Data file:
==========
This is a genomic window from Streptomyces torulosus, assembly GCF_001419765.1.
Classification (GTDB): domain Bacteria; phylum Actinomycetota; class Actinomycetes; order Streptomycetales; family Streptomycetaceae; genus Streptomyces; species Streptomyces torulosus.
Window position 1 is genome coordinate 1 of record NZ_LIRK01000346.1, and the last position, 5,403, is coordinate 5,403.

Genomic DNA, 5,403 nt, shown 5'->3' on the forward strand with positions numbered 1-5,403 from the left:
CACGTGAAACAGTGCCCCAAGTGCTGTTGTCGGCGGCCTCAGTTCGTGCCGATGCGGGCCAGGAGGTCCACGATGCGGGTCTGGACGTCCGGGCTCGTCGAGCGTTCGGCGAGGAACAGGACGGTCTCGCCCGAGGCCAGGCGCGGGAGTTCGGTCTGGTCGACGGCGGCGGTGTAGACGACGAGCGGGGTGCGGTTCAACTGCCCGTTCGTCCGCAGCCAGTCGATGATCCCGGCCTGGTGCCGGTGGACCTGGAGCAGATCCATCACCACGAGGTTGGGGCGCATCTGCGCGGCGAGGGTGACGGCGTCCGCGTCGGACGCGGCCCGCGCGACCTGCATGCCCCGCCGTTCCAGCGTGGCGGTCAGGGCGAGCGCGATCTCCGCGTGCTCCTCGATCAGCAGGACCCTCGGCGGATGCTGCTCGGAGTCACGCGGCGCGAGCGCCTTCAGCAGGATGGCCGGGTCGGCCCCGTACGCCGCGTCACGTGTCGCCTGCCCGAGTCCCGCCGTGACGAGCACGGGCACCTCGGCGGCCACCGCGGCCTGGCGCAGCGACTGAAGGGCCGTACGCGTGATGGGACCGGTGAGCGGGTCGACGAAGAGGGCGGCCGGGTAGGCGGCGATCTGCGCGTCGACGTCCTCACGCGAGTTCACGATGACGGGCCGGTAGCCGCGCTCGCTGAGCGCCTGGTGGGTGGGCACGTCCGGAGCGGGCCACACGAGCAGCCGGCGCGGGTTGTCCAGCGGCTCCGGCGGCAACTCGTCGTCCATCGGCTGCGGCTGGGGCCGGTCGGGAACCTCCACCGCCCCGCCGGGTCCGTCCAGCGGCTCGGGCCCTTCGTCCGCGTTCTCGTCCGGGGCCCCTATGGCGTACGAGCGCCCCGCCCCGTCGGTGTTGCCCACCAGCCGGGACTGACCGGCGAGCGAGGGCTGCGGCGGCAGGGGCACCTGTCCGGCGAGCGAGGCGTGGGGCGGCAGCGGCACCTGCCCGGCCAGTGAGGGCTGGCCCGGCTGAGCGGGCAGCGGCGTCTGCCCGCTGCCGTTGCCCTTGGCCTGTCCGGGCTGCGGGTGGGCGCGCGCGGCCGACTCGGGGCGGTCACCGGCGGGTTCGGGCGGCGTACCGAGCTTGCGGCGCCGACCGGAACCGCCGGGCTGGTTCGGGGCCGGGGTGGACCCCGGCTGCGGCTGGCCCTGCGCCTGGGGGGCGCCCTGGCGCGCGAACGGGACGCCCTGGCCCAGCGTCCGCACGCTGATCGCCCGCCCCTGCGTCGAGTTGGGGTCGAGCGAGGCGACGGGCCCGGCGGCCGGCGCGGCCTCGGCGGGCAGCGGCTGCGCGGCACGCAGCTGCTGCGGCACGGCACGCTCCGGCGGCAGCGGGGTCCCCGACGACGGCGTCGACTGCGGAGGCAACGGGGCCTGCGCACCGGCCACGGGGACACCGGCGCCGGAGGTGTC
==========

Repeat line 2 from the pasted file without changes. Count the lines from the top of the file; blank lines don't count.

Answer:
Classification (GTDB): domain Bacteria; phylum Actinomycetota; class Actinomycetes; order Streptomycetales; family Streptomycetaceae; genus Streptomyces; species Streptomyces torulosus.